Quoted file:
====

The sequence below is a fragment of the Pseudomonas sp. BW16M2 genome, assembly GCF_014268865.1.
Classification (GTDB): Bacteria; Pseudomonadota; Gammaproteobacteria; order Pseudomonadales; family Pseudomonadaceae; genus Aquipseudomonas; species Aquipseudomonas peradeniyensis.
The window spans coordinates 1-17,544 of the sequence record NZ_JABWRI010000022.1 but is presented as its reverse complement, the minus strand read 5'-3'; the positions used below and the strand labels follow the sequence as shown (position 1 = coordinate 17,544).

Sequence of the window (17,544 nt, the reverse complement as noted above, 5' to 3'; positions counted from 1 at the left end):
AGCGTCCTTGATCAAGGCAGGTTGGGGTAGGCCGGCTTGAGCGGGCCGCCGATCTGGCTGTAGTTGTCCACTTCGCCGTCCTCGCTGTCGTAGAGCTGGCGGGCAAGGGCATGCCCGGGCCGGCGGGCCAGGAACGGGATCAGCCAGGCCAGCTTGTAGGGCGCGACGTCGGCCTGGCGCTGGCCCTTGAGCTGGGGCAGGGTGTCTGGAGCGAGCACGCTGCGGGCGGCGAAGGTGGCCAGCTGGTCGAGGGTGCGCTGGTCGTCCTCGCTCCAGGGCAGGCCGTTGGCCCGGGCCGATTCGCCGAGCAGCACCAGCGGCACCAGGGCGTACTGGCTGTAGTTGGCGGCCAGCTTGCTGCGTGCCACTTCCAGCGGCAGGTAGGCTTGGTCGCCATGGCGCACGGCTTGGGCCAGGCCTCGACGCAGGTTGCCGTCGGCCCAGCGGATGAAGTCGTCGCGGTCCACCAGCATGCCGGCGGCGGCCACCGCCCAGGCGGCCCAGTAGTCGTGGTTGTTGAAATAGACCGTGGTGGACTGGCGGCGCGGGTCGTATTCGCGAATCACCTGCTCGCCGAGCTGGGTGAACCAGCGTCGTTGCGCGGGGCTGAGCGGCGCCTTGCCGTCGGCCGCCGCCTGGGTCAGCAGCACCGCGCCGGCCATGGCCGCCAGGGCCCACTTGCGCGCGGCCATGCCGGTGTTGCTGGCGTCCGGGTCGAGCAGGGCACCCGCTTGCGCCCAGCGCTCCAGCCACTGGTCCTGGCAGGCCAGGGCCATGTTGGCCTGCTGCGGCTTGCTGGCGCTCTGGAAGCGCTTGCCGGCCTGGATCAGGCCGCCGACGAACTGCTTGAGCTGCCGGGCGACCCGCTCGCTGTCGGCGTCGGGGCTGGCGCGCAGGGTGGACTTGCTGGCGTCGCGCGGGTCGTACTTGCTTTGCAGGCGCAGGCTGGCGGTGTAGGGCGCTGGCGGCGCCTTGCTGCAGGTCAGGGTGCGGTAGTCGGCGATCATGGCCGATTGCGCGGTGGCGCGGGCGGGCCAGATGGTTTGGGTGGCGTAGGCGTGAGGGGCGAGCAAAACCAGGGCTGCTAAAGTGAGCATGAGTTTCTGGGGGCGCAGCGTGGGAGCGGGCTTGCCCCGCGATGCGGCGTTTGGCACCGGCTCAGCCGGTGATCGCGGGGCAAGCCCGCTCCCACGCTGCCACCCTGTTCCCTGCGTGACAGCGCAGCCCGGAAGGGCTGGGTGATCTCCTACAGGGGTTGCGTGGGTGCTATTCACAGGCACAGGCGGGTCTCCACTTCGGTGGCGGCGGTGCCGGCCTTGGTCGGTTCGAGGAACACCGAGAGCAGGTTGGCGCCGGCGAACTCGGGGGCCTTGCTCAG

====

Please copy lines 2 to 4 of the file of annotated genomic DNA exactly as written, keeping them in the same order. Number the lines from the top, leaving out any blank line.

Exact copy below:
Classification (GTDB): Bacteria; Pseudomonadota; Gammaproteobacteria; order Pseudomonadales; family Pseudomonadaceae; genus Aquipseudomonas; species Aquipseudomonas peradeniyensis.
The window spans coordinates 1-17,544 of the sequence record NZ_JABWRI010000022.1 but is presented as its reverse complement, the minus strand read 5'-3'; the positions used below and the strand labels follow the sequence as shown (position 1 = coordinate 17,544).

Sequence of the window (17,544 nt, the reverse complement as noted above, 5' to 3'; positions counted from 1 at the left end):